For a number of years now, the kiwiberry is being sold in Europe. Production is still low, but is growing steadily every year.
Production in European countries
Filip Debersaques of Ghent University has researched the production of kiwiberry since 2007. He is also chairman of the European kiwiberry workgroup. “Several years ago, various countries took up production of the kiwiberry. Belgium and the Netherlands are the frontrunners in Europe. Outside Europe, the kiwiberry is mainly grown in New Zealand, Chile, America and China.”
There are many different kiwiberry varieties, and on the testing ground at the university, there are already about 100: 50 named varieties, and the same amount of new crosses. “In Poland, at the University of Warsaw, several new varieties are also crossed. One of the most prominent ones is Bingo.” The cultivation of hardy kiwis is very labour intensive. “It’s not like an apple or pear tree you look at a few times a year. With hardy kiwis, you can’t afford not to walk around the plantation for a week during the growing season. Especially in the first years, growers need to keep a close eye on everything, to establish a firm plant architecture. The harvest is also a lot of work. A maximum of ten kilos per hour can be picked, and the rate of attrition is high. In addition, it takes several years for a grower to start making money with it.” So regularly there are growers who call it quits.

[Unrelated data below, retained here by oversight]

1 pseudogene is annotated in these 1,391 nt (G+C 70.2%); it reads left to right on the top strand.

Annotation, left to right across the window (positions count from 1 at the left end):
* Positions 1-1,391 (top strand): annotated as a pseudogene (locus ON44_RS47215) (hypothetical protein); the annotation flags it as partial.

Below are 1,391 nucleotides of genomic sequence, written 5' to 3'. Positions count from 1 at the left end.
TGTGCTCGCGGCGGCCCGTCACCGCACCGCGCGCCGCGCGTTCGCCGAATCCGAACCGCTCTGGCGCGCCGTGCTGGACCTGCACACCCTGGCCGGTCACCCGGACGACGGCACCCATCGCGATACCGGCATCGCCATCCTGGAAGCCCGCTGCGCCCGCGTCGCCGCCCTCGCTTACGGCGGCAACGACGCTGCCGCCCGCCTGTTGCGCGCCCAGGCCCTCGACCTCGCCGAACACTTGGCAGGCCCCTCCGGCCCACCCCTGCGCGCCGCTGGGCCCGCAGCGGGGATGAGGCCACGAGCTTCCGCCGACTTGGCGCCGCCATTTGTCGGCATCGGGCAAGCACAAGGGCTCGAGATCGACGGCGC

“There are several challenges. The soil shouldn’t be too heavy, because that doesn’t work. The second bottleneck is spring frost. The flowering bud needs to be protected from as early as March. In those months, there can still be quite a bit of frost. In addition, irrigation isn’t possible at all times and places, so some growers had to stop after repeated heavy frost periods.” kiwiberries are almost exclusively grown outside. “There is one self-pollinating variety that can be grown in the greenhouse, but it quickly becomes too warm. And of course it’s pretty expensive. Growers who opt for this product, often have a passion for the kiwiberry. And of course they do get something in return: a profitable price.”
Kiwiberries in a greenhouse.
The hardy kiwi is a very healthy product. The amount of vitamin C is very high, and comparable to the regular kiwi, but the amount of antioxidants is even higher, because people also consume the skin. Over the years, in addition to the production, demand for hardy kiwi has also increased. Doesn’t demand surpass supply yet? Filip: “Fortunately, demand for a healthy and handy snack like the hardy kiwi is high. That’s a good thing. I think it will stay that way too. One advantage is that the volume increase is slow, which means the market can also gradually adapt.”